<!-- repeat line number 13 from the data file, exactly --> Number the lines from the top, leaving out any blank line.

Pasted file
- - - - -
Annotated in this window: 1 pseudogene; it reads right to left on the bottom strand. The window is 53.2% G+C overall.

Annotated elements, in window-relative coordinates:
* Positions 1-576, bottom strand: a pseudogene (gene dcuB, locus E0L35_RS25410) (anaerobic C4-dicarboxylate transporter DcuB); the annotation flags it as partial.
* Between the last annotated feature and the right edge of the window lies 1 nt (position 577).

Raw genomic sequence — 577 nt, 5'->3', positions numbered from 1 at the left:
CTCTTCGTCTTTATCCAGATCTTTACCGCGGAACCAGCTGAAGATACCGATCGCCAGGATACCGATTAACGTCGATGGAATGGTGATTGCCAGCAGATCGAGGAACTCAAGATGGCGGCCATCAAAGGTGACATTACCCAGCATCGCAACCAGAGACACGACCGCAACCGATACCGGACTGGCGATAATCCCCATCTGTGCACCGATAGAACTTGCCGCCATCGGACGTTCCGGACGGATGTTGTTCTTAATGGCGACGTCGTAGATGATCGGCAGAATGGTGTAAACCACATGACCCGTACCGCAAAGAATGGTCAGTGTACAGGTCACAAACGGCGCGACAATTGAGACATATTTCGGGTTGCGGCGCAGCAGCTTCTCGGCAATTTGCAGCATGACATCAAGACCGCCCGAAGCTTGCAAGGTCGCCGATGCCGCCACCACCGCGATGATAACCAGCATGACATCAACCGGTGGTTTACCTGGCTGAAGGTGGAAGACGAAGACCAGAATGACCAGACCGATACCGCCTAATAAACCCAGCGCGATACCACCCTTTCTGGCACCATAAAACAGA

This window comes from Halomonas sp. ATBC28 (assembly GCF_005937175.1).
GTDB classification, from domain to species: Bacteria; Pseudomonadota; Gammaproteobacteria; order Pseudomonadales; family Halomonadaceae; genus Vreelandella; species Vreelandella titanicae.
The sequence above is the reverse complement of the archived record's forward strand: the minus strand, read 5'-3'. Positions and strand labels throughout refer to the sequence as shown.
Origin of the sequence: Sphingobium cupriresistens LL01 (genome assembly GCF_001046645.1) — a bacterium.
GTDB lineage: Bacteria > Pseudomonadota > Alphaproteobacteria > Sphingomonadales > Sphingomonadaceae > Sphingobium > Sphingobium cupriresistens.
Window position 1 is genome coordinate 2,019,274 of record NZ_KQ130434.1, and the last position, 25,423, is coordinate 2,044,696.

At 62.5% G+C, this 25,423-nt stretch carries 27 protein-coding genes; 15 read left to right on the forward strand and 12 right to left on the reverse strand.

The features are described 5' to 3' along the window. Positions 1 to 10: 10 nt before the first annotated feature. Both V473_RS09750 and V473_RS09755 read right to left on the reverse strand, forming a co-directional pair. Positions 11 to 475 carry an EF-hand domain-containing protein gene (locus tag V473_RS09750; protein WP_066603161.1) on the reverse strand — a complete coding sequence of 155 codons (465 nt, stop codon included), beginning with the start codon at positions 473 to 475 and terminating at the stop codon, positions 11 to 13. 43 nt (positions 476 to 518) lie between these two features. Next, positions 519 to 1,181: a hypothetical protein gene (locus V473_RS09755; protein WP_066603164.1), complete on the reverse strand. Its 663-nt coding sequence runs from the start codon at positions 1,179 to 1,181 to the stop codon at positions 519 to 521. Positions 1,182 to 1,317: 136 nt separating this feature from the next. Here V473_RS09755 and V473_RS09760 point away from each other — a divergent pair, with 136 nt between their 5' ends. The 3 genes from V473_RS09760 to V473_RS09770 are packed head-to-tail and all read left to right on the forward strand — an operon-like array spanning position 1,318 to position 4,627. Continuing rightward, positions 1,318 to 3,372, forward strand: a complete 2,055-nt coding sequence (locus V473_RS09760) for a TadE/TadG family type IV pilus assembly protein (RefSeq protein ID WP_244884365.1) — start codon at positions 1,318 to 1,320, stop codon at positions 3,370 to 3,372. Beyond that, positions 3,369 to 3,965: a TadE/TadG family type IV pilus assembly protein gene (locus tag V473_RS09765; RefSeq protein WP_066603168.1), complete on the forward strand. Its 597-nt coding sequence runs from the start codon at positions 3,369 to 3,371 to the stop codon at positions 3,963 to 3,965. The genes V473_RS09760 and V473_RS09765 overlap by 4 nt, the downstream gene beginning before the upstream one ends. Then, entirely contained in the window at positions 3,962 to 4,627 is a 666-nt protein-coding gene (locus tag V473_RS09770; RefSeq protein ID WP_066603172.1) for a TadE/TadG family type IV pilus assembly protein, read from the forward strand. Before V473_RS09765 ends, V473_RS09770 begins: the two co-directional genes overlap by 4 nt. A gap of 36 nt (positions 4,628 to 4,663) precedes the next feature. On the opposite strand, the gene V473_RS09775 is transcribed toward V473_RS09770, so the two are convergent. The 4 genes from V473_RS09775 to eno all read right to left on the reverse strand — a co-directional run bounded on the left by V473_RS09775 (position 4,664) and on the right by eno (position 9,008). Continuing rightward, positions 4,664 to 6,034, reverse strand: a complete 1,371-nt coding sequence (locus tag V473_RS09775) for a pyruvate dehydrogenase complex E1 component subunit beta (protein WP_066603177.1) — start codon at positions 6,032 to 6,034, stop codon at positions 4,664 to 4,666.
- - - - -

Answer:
At 62.5% G+C, this 25,423-nt stretch carries 27 protein-coding genes; 15 read left to right on the forward strand and 12 right to left on the reverse strand.